Shatt al-Arab

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Shatt al-Arab

 

a river in the Mesopotamian Lowland.

The Shatt al-Arab is 195 km long and drains an area of more than 1 million sq km. Formed near the city of al-Qurnah by the confluence of the Tigris and Euphrates rivers, it forms a delta before emptying into the Persian Gulf. The channel of the river is between 700 and 1,000 m wide and from 7 to 20 m deep. The Karun River is a left tributary of the Shatt al-Arab.

High water on the Shatt al-Arab occurs in the spring; the water level is low in the autumn. The mean flow rate generally ranges from 1,000–2,000 cu m per sec to 6,000–8,000 cu m per sec; in particularly wet years it may reach 10,000–12,000 cu m per sec. The river is navigable; oceangoing vessels can sail as far as Basra. The cities of Basra (Iraq) and Abadan (Iran) are situated on the Shatt al-Arab.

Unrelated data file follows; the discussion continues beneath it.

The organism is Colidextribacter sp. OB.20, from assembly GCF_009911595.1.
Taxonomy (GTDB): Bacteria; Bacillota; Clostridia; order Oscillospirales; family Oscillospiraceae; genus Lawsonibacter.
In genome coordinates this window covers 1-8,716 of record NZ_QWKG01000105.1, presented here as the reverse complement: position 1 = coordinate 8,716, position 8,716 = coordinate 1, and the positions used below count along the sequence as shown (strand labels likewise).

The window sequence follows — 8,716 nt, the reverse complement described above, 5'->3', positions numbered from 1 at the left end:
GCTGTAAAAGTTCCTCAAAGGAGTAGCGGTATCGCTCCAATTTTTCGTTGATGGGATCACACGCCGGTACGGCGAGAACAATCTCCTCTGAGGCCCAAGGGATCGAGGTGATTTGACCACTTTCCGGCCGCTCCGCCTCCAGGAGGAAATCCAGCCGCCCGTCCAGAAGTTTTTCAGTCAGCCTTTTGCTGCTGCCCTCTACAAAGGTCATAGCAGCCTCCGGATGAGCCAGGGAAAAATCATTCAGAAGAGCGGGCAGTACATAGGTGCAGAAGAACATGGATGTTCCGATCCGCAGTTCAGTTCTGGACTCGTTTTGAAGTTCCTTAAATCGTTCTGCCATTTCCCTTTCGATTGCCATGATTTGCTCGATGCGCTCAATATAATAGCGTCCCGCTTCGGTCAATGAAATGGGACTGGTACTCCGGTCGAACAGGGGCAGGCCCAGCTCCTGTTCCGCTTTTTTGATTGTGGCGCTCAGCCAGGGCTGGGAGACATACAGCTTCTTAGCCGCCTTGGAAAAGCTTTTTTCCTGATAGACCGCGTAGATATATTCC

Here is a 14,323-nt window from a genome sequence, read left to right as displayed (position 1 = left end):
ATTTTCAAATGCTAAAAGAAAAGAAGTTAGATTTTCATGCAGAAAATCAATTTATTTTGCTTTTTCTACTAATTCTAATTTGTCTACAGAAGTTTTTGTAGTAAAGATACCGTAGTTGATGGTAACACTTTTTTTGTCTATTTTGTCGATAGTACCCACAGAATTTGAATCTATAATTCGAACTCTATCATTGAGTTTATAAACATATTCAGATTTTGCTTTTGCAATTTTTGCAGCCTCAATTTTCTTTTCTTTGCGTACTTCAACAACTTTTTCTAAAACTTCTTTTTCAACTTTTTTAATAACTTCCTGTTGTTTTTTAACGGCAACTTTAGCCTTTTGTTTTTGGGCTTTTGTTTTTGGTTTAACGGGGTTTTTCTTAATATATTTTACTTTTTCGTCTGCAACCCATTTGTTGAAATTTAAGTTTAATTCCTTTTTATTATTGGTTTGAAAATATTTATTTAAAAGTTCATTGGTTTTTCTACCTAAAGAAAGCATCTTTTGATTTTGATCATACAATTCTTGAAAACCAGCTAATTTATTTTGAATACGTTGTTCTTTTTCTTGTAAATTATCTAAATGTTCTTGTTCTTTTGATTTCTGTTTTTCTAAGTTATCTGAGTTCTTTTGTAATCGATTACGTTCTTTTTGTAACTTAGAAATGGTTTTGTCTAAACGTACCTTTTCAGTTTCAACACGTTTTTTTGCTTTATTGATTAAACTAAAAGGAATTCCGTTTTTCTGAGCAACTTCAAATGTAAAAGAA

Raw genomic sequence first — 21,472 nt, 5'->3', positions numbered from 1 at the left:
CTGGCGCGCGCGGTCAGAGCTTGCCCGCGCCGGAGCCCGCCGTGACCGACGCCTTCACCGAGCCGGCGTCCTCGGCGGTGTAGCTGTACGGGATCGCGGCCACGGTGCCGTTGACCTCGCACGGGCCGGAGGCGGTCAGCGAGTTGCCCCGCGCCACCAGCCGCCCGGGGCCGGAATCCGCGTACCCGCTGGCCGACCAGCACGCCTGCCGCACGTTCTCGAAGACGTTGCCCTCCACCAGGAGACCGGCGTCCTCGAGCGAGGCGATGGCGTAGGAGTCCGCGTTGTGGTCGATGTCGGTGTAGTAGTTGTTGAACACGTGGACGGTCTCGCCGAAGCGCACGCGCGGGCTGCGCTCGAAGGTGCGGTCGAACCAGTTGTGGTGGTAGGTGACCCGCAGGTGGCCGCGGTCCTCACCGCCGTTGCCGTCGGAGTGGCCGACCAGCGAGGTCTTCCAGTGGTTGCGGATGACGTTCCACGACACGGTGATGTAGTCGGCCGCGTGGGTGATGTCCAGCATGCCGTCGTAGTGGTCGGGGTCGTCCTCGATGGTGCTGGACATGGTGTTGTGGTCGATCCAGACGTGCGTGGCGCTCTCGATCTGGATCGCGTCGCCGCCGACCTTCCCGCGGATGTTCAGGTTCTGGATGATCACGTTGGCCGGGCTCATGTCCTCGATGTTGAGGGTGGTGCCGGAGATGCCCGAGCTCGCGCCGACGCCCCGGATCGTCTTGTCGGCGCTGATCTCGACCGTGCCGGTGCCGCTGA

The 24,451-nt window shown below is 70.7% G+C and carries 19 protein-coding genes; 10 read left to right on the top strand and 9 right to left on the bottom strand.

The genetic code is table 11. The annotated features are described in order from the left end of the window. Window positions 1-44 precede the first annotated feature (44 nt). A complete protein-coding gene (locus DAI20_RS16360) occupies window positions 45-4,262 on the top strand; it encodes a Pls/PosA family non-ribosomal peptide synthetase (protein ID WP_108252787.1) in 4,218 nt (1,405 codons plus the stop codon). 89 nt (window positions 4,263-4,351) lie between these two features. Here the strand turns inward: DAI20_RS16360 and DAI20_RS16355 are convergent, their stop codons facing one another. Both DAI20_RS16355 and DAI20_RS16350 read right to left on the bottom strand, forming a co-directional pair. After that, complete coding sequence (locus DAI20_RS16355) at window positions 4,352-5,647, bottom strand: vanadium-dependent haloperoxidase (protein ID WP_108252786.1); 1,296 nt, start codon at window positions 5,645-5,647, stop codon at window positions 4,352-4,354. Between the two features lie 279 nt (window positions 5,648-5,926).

References in periodicals archive ?
The only serious dispute has been over the Shatt al-Arab, or Arvand Rud to the Iranians, at times during the 19th and 20th centuries.
The Iran-Iraq boundary runs for 1,458 kilometers, from the Shatt al-Arab (known as Arvand Rud in Iran) waterway to the tri-point boundary with modern Turkey at the Kuh e-Dalanper.
A row over the border and control of the Shatt al-Arab waterway, known as Arvand Rud in Iran, was a factor leading to the Iran-Iraq 1980-88 war which left about a million dead.